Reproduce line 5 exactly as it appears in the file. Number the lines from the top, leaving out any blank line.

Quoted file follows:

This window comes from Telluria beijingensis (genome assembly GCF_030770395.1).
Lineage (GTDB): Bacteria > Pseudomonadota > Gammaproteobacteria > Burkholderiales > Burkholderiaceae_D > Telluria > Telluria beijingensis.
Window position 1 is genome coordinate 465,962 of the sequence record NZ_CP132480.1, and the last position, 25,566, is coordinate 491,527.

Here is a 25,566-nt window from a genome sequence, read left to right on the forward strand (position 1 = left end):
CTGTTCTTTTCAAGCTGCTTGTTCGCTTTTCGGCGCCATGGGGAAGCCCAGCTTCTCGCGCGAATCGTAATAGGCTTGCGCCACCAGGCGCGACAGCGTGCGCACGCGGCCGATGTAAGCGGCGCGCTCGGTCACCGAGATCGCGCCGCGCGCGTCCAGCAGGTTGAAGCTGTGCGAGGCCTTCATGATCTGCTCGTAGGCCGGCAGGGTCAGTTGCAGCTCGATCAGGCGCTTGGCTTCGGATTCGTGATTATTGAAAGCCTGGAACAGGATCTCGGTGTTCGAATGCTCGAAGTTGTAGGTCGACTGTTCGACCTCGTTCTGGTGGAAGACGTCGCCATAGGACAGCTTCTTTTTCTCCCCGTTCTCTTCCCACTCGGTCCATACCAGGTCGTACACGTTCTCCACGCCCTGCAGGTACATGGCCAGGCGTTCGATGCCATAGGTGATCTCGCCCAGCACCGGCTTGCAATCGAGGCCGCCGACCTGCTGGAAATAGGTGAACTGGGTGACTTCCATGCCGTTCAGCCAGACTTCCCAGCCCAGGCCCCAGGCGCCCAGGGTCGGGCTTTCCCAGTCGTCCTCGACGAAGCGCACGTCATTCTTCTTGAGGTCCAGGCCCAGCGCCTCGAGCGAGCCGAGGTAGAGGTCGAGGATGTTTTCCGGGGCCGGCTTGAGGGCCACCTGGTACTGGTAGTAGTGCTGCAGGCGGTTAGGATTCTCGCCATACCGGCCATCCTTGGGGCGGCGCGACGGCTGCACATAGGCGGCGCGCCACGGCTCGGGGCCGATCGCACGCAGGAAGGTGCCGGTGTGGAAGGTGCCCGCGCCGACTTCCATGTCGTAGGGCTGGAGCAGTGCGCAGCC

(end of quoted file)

CTGTTCTTTTCAAGCTGCTTGTTCGCTTTTCGGCGCCATGGGGAAGCCCAGCTTCTCGCGCGAATCGTAATAGGCTTGCGCCACCAGGCGCGACAGCGTGCGCACGCGGCCGATGTAAGCGGCGCGCTCGGTCACCGAGATCGCGCCGCGCGCGTCCAGCAGGTTGAAGCTGTGCGAGGCCTTCATGATCTGCTCGTAGGCCGGCAGGGTCAGTTGCAGCTCGATCAGGCGCTTGGCTTCGGATTCGTGATTATTGAAAGCCTGGAACAGGATCTCGGTGTTCGAATGCTCGAAGTTGTAGGTCGACTGTTCGACCTCGTTCTGGTGGAAGACGTCGCCATAGGACAGCTTCTTTTTCTCCCCGTTCTCTTCCCACTCGGTCCATACCAGGTCGTACACGTTCTCCACGCCCTGCAGGTACATGGCCAGGCGTTCGATGCCATAGGTGATCTCGCCCAGCACCGGCTTGCAATCGAGGCCGCCGACCTGCTGGAAATAGGTGAACTGGGTGACTTCCATGCCGTTCAGCCAGACTTCCCAGCCCAGGCCCCAGGCGCCCAGGGTCGGGCTTTCCCAGTCGTCCTCGACGAAGCGCACGTCATTCTTCTTGAGGTCCAGGCCCAGCGCCTCGAGCGAGCCGAGGTAGAGGTCGAGGATGTTTTCCGGGGCCGGCTTGAGGGCCACCTGGTACTGGTAGTAGTGCTGCAGGCGGTTAGGATTCTCGCCATACCGGCCATCCTTGGGGCGGCGCGACGGCTGCACATAGGCGGCGCGCCACGGCTCGGGGCCGATCGCACGCAGGAAGGTGCCGGTGTGGAAGGTGCCCGCGCCGACTTCCATGTCGTAGGGCTGGAGCAGTGCGCAGCC